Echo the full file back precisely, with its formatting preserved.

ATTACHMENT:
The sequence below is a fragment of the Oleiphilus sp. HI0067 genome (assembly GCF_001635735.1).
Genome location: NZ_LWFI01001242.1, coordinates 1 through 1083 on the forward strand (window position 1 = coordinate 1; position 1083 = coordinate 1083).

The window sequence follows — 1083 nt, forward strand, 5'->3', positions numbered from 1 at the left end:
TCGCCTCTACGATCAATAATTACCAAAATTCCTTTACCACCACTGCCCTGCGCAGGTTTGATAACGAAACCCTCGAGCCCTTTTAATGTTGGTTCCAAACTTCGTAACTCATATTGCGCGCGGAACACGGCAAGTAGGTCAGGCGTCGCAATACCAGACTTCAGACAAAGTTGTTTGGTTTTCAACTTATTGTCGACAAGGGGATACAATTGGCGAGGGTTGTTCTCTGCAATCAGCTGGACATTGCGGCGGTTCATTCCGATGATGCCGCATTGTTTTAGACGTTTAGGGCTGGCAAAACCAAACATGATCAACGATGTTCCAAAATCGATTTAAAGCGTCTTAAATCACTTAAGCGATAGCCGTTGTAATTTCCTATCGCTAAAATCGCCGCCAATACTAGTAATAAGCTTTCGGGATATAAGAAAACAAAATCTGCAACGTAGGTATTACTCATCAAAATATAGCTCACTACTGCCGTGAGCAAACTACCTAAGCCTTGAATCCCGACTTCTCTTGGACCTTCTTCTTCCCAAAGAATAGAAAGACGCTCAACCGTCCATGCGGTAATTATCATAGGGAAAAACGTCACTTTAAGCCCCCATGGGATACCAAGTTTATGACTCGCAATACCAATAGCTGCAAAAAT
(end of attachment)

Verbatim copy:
The sequence below is a fragment of the Oleiphilus sp. HI0067 genome (assembly GCF_001635735.1).
Genome location: NZ_LWFI01001242.1, coordinates 1 through 1083 on the forward strand (window position 1 = coordinate 1; position 1083 = coordinate 1083).

The window sequence follows — 1083 nt, forward strand, 5'->3', positions numbered from 1 at the left end:
TCGCCTCTACGATCAATAATTACCAAAATTCCTTTACCACCACTGCCCTGCGCAGGTTTGATAACGAAACCCTCGAGCCCTTTTAATGTTGGTTCCAAACTTCGTAACTCATATTGCGCGCGGAACACGGCAAGTAGGTCAGGCGTCGCAATACCAGACTTCAGACAAAGTTGTTTGGTTTTCAACTTATTGTCGACAAGGGGATACAATTGGCGAGGGTTGTTCTCTGCAATCAGCTGGACATTGCGGCGGTTCATTCCGATGATGCCGCATTGTTTTAGACGTTTAGGGCTGGCAAAACCAAACATGATCAACGATGTTCCAAAATCGATTTAAAGCGTCTTAAATCACTTAAGCGATAGCCGTTGTAATTTCCTATCGCTAAAATCGCCGCCAATACTAGTAATAAGCTTTCGGGATATAAGAAAACAAAATCTGCAACGTAGGTATTACTCATCAAAATATAGCTCACTACTGCCGTGAGCAAACTACCTAAGCCTTGAATCCCGACTTCTCTTGGACCTTCTTCTTCCCAAAGAATAGAAAGACGCTCAACCGTCCATGCGGTAATTATCATAGGGAAAAACGTCACTTTAAGCCCCCATGGGATACCAAGTTTATGACTCGCAATACCAATAGCTGCAAAAAT